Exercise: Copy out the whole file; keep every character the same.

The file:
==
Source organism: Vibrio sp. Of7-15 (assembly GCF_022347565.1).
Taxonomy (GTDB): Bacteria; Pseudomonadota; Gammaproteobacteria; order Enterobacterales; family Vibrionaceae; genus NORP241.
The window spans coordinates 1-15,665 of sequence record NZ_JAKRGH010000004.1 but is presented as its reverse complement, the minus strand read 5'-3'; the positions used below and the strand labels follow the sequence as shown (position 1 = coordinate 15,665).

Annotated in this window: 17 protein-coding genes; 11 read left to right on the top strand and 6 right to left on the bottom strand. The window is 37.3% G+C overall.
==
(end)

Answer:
Source organism: Vibrio sp. Of7-15 (assembly GCF_022347565.1).
Taxonomy (GTDB): Bacteria; Pseudomonadota; Gammaproteobacteria; order Enterobacterales; family Vibrionaceae; genus NORP241.
The window spans coordinates 1-15,665 of sequence record NZ_JAKRGH010000004.1 but is presented as its reverse complement, the minus strand read 5'-3'; the positions used below and the strand labels follow the sequence as shown (position 1 = coordinate 15,665).

Annotated in this window: 17 protein-coding genes; 11 read left to right on the top strand and 6 right to left on the bottom strand. The window is 37.3% G+C overall.